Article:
Whether you already have Star Wars overload or not, please find some time to check out Cokebacca. Shared by Johannes Hansen, when slowly pushed across the table, the Coca-Cola can sounds just like everyone’s favorite Wookie, Chewbacca.
Coca-Cola… It’s been known to encourage different cultures to convene for a random song and soda-buying. It’s also been known to accelerate tooth decay and helps clean pennies. So, we can only imagine what the iconic soft-drink does to our innards.
Artist and former Coca-Cola drinker, Fabio Pantoja, recently provided an interesting study on this subject. His illustration shows the Coca-Cola logo, redesigning it using the internal organs that Coke has been known to adversely affect. Now, that’s the real thing.
News flash… Energy and soft drinks, even the ones that are supposed to be “good for you,” contain an obscene amount of sugar. And, there may be no better way to illustrate this point, than to represent the soft drink sugar in lollipop form.
Artist Henry Hargreaves is up to the task, with his project (de)hydrate. Hargreaves started by boiling the soft drinks down, until only the sugary remnants remained. The sugary mixture is then poured into molds, labeled with the drink name, and impaled on a lolli-stick.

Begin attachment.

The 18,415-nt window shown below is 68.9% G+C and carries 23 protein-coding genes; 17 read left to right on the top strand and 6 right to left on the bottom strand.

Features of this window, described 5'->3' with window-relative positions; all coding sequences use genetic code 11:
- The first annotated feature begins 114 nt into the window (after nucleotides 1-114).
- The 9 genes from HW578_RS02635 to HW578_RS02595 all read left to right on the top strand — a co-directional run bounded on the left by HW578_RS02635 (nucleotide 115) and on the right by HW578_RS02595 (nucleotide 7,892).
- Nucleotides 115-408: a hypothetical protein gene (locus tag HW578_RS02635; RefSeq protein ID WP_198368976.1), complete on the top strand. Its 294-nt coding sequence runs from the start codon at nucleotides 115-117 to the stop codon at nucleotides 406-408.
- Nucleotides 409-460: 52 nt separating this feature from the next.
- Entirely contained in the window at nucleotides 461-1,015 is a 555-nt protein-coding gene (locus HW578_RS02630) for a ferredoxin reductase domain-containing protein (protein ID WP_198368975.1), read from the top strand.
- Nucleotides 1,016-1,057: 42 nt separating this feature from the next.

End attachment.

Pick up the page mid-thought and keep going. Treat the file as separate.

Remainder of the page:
Even Vitamin Water, when all of the drink’s asserted health benefits are taken away, is nothing more than a giant sucker. See more below.
The problem with most billboards, is that they almost never dispense their product to passersby. Coca-Cola has found a way to change all of that, and created a drinkable billboard.
The outdoor ad for Coke Zero is outfitted with an enormous straw running 4,500 feet, from a bottle filled with soda, down to a dispensing fountain at ground level.
The “drinkable billboard” was installed at White River State Park in Indianapolis, site of this year’s Final Four.
Believe it or not, Coca-Cola has been around for a century. To help celebrate the soft drink’s longevity and icon status, 130 artists created a series of ads — using nothing more than Coca-Cola’s brand colors, and its iconic bottle shape.
Officially-titled Mashup Coke, the series is an exercise in minimalist graphic design, the use of negative space, and iconography. It also goes to show you how powerful branding can be — even if that brand is nothing more than caramel-colored sugar water.
See more below and over at Instagram, #MashUpCoke.